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SAFETY SPOTLIGHT: Preparing Makerspaces and STEM Labs for Summer Break: The OAH Approach
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The authors present a three-pronged approach to aid in safely closing down STEM education facilities for summer break while simultaneously preparing for the following academic year.
The excitement of summer break arriving may have best been described by country music artist Kenny Chesney in his hit song Summertime, “…just like a long-lost friend you ain’t seen in a while, you can’t help but smile” (Wiseman & McEwan, 2006). For educators and students alike, this is a much-needed vacation to help reinvigorate their thirst for teaching and learning. However, the weeks leading up to summer break can be stressful for instructors and administrators, as they are ultimately responsible for inspecting and cleaning up their STEM education facilities to ensure a safer start the following academic year. It was almost three years ago that we published safety recommendations for the start of a new school year (Love & Roy, 2017). As the sun sets on another academic year, Safety Spotlight comes full circle by providing recommendations for closing down a makerspace or lab in preparation for summer break.
The OAH Approach
The thought of cleaning up a lab after a busy semester or marking period can be a daunting one. However, if approached using the three categories depicted in Figure 1, it becomes a much more manageable task. There is a considerable amount of overlap among these three areas, which is why the Organizational, Administrative, Housekeeping (OAH) approach should be viewed as a systematic approach working toward one goal—maintaining safer STEM facilities. The following section describes each area of the OAH approach with examples.
This section encompasses paperwork tasks as well as other actions requiring organization for compliance with federal, state, and local legal requirements.
Student Safety Documentation – All students will have to retake safety tests upon returning the following school year, but instructors should maintain these valuable safety records (e.g., safety tests, safety acknowledgement forms, safety assignments, etc.) until students graduate as part of developing a legal paper trail. If an accident occurred, the instructor should keep all safety documentation for the students involved. The statute of limitations for negligence in most states is 2-3 years from the date of the harm. For example, in the state of Connecticut, parents or legal guardians can file a lawsuit as “next friends” if the child is under 18 years old. While the 2-3 years rule is the same for children as well as adults in Connecticut, in other states, the timeframe for minors to file a lawsuit on their own behalf may not start until their 18th birthday.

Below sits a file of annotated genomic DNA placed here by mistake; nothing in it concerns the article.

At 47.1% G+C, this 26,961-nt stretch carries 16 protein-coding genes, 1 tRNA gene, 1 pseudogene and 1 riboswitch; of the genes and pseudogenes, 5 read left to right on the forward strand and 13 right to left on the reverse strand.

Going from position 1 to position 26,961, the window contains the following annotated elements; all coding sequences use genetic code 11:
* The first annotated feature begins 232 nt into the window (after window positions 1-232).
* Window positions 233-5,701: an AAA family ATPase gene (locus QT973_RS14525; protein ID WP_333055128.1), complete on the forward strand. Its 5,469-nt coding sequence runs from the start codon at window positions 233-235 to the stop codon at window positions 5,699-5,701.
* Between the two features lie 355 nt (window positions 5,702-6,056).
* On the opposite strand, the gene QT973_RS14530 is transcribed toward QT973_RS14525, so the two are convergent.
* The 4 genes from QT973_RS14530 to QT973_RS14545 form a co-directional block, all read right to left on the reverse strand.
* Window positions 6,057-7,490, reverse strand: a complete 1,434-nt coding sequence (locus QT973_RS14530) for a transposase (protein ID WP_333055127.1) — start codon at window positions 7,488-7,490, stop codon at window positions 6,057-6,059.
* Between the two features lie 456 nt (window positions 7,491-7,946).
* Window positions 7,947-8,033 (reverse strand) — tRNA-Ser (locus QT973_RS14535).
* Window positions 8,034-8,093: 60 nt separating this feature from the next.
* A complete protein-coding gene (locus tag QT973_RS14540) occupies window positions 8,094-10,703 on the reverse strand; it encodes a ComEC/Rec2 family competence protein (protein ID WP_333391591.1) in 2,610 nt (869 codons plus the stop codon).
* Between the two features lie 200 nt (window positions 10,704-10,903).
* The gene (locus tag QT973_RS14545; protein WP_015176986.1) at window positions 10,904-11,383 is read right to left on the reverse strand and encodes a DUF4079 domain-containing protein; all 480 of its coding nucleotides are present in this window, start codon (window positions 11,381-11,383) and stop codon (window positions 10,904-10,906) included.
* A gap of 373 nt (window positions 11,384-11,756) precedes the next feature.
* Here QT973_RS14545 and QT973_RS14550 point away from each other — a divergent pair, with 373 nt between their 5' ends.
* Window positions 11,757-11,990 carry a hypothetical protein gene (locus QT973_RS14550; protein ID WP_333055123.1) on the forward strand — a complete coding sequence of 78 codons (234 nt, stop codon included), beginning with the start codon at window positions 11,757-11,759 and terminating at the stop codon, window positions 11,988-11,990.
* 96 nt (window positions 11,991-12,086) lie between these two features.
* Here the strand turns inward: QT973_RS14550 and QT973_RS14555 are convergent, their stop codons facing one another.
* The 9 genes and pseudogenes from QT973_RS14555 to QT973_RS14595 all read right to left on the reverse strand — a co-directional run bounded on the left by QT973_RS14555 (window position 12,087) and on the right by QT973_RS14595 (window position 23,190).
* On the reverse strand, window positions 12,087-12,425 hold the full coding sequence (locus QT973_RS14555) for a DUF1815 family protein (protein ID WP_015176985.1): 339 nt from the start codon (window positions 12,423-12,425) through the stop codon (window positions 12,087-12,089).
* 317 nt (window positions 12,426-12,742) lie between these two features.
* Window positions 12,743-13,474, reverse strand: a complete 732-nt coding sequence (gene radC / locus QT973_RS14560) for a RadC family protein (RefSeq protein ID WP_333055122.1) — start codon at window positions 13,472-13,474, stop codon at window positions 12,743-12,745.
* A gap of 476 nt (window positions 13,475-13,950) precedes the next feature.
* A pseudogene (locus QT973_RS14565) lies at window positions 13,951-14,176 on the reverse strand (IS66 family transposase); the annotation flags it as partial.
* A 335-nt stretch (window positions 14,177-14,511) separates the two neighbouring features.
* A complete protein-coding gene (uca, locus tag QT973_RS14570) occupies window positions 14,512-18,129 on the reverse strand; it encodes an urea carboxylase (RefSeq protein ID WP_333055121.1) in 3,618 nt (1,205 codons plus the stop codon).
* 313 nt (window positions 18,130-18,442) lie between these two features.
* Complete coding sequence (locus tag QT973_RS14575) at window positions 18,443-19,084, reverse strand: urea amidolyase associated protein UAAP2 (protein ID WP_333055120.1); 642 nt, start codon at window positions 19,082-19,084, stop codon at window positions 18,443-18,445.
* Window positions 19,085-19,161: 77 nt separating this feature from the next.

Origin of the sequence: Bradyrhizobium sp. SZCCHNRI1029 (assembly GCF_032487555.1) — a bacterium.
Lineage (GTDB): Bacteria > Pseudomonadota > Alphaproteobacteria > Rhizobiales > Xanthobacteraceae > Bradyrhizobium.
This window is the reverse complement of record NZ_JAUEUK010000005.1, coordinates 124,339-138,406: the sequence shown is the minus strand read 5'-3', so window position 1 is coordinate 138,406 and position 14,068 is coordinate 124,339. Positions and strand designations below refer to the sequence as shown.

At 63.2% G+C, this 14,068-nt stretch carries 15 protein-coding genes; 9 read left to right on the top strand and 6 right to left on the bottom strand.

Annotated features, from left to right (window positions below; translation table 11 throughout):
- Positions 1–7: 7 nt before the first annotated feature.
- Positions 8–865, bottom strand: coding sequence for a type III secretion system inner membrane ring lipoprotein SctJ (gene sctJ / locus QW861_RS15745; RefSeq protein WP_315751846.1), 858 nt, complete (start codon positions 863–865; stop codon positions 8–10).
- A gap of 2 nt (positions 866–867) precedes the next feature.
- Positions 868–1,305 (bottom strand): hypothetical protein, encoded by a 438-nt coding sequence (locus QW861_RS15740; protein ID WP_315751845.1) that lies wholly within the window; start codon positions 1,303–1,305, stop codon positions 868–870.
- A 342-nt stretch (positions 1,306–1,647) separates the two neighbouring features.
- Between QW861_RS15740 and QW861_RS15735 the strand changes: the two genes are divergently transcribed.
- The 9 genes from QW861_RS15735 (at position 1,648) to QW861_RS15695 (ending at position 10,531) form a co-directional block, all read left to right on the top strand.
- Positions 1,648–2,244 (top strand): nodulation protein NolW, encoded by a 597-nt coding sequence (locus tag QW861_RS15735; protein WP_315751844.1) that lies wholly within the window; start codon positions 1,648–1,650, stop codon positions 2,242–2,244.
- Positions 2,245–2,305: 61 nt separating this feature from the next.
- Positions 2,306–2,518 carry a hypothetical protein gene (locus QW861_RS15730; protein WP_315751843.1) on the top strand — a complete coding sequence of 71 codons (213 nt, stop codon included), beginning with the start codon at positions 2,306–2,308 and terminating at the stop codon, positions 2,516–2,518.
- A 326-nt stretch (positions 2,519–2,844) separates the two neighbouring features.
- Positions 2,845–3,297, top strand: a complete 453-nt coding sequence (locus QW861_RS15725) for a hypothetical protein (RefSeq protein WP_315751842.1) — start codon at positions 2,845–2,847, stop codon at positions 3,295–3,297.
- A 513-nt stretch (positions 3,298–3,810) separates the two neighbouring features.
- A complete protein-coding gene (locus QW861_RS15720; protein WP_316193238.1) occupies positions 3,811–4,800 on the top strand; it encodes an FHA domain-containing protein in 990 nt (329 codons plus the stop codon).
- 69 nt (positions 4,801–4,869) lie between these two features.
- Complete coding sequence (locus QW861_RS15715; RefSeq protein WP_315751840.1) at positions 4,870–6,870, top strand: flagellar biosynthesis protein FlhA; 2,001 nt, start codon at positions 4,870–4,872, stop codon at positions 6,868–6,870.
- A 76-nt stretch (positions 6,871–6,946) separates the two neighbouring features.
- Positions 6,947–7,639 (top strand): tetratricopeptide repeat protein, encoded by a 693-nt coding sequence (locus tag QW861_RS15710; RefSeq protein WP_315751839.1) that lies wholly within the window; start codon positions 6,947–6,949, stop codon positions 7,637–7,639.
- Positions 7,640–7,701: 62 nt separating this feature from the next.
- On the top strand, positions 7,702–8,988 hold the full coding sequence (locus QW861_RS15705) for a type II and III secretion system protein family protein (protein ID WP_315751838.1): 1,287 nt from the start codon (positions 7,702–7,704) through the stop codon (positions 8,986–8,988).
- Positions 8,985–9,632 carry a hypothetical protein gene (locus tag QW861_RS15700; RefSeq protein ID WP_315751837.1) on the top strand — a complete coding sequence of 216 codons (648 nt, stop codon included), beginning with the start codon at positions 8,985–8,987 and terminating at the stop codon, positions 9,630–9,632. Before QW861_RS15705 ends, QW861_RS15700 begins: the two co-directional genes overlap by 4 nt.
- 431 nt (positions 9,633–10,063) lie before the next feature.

SDS (Safety Data Sheet) – In conjunction with inventorying chemicals and other hazardous materials, the SDS binder should be checked to ensure any new hazardous items have an SDS on file. The SDS binder should be organized by current items and old items. Each SDS should be dated so the school knows when that item was obtained. Old SDSs should be kept on file for at least 30 years in the event that an employee or retiree develops symptoms resulting from a chemical or material to which they were exposed. The instructor, school nurse, school chemical hygiene officer, and local fire marshal should all receive copies of the updated SDSs. School districts may opt to use an online SDS management system to help inventory hazardous materials, and organize and update SDSs. If using an online system, the SDS must still be readily accessible in the event of an accident.
Disposal – Appropriate disposal of hazardous chemicals and materials is critical for a safer teaching/learning environment. Throughout the school year, hazardous chemicals for disposal need to be stored appropriately in a secure area like the chemical storeroom or a locked flammable cabinet. Make sure chemical containers are placed in trays in case of leakage. Also, have all chemicals labeled along with copies of their SDSs. Check the chemical inventory for those chemicals that have designated “life spans” (e.g., peroxides). Additionally, items like lithium batteries can become explosive. These and other hazardous items can be very dangerous and cause explosions/fires. Instructors should work with their school system to make sure only certified and reputable hazard waste contractors are used. Remember, the school owns the chemical legally from cradle to grave! Resources such as SDSs (Section 13 – Disposal considerations), Flinn Scientific catalogs (Chemical Disposal Procedures – Safety Reference) and others have critical information on proper disposal of chemicals.
Storage – Appropriate storage and security of hazardous chemicals are also critical. There are several important resources that should be used to assure storage of these hazards is done in a safer way. Examples include the following: